Last weekend I had a cool opportunity to volunteer for the VR Weekend Workshop at UploadVR in San Francisco. I had a blast connecting with other people who are passionate about the industry, many of whom are also looking to pursue VR/AR projects (in a multitude of fields and so I am excited to share my experience from the weekend:
UploadVR, for those of you who don’t know, is a shared workspace that uses its facilities and resources to help further the burgeoning VR/AR/MR industry. They do this by providing offices, desks and a common location for like-minded individuals to work on their projects and accelerate their ideas. At times, they offer educational workshops to bring people into the fold and teach ever-evolving, interactive VR development practices.
Even though I had my duties as a volunteer*, there was plenty of time for me to stay on top of the presentations and be involved with the programs. I even had time to play around with the Oculus Touch and HTC Vive systems they had set up. Each computer had an amazing selection of applications and games installed for attendees to experience. This was my first time experimenting with the Touch controllers and really was impressed (but I’ll talk about that in more depth at another time).
This is how the workshop went:
Saturday and Sunday began with guest speakers who spoke about their projects and professional experiences. These were helpful for the attendees who didn’t know about production processes or 3D asset creation workflow. After these initial talks, the UploadVR educators began their presentations. These sections focused on the basics of the Unity engine and in the end, we had created simple, but working, VR games that could be played on the HTC Vive.
The workshop had a few prerequisites:
- Bring a computer with Unity installed and the other was to
- Have some rudimentary experience with the c# coding language.
To prepare for the workshop, I completed an online course from Udemy that put me in a great position to understand all of the material in depth. This really felt like an advantage, given the pace at which the workshop moved. All of the c# scripts were provided, so there wasn’t much organic coding involved, but having the in-depth knowledge from the Udemy course allowed me to understand how it all worked. I feel like I’m now in a place to adapt the scripts used for future projects.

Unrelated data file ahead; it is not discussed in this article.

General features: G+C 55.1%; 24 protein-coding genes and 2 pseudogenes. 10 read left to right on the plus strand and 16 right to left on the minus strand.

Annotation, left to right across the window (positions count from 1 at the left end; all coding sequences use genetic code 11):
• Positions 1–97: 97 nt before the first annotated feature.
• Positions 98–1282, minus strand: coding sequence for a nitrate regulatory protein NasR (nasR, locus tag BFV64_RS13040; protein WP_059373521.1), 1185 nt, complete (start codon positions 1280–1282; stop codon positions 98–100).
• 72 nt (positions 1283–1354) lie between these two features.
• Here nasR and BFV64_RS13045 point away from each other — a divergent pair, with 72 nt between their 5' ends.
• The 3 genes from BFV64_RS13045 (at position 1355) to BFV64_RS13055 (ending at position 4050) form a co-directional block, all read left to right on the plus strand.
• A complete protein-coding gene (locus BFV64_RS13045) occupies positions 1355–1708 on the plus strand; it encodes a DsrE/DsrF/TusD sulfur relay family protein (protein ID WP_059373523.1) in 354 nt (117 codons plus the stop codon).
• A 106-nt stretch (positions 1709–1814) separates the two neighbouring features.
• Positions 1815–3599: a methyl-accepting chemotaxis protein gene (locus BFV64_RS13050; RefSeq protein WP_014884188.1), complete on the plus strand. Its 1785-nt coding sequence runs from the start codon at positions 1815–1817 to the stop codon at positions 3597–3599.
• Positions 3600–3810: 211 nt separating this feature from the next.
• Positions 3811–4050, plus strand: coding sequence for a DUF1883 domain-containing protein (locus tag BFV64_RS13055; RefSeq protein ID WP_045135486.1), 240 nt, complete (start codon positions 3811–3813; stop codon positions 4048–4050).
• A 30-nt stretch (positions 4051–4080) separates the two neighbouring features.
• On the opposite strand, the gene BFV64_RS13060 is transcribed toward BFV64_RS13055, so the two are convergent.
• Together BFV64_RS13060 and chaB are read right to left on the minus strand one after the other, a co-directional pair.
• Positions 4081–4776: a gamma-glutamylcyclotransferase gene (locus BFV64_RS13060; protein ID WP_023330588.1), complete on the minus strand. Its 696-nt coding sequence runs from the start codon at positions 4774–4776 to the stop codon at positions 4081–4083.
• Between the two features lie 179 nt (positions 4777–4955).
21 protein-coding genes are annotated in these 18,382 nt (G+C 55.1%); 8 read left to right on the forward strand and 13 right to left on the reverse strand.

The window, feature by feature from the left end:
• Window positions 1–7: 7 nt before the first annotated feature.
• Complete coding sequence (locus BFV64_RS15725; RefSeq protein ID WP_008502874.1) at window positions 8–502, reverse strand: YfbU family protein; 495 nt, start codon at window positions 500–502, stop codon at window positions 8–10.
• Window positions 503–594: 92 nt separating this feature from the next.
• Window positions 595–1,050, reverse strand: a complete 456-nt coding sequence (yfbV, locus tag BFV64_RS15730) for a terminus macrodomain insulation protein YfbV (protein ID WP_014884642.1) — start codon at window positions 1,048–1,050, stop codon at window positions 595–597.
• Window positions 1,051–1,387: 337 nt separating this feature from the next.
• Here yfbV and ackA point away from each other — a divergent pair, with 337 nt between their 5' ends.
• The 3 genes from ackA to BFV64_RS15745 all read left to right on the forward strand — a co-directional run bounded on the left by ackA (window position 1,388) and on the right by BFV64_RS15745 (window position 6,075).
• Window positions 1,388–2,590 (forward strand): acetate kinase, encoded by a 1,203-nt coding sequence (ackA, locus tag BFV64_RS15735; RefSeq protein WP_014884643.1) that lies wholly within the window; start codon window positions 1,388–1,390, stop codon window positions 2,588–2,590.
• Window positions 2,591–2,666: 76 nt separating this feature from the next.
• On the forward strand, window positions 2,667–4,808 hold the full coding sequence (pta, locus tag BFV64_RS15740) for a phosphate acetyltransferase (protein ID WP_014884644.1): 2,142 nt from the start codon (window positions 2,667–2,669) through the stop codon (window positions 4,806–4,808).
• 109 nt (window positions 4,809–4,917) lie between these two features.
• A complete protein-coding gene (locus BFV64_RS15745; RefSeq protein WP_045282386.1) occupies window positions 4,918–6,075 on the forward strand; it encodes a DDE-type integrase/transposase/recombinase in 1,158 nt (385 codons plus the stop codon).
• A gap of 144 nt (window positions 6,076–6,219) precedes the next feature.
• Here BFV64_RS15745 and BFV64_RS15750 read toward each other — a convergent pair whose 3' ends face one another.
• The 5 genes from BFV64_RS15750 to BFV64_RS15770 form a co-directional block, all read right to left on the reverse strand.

The attendees had a wide range of knowledge/experience with the Unity engine and c#, so I felt that this made it difficult for the instructors to tailor the content and level of detail of of their presentations. The attendees who hadn’t prepared their c# knowledge well enough quickly found themselves lost, but the workshop had ~5 “TAs” walking around to help anyone who was a bit lost, to catch up and understand instructions they had missed or just didn’t get.
Alternatively, the attendees who had done more than the basic prerequisites, found a majority of the material to be a review, but also helped to solidify what they already knew, especially since coding was kept to a minimum. I’ll admit, skipping the code writing was necessary during this weekend workshop: there would be no way to teach coding in a single weekend, to a mixed group, most of whom didn’t have much prior coding experience (if any at all). The TAs were still very useful to this group, as the more experienced people could ask them advanced questions about adapting the code and methodology to their own ideas or projects. The TA addition was an extremely successful aspect of the workshop.
Any good workshop is also going to include a good amount of social time where everyone can play with the demo units, chat with each other about VR/AR, share ideas, discuss projects, and talk about work. The socializing took place during meals, which were provided by the workshop (dinner Friday + breakfast and lunch on Saturday and Sunday) and after the presentations were finished each day. Snacks, sodas, beer and wine flowed freely and the nights ended in good spirits, and with everyone better connected on LinkedIn.
* Volunteering was an opportunity for significant cost saving on the entry fee but also yielded other unexpected benefits, those of which I’ll write about in another post about volunteering in general.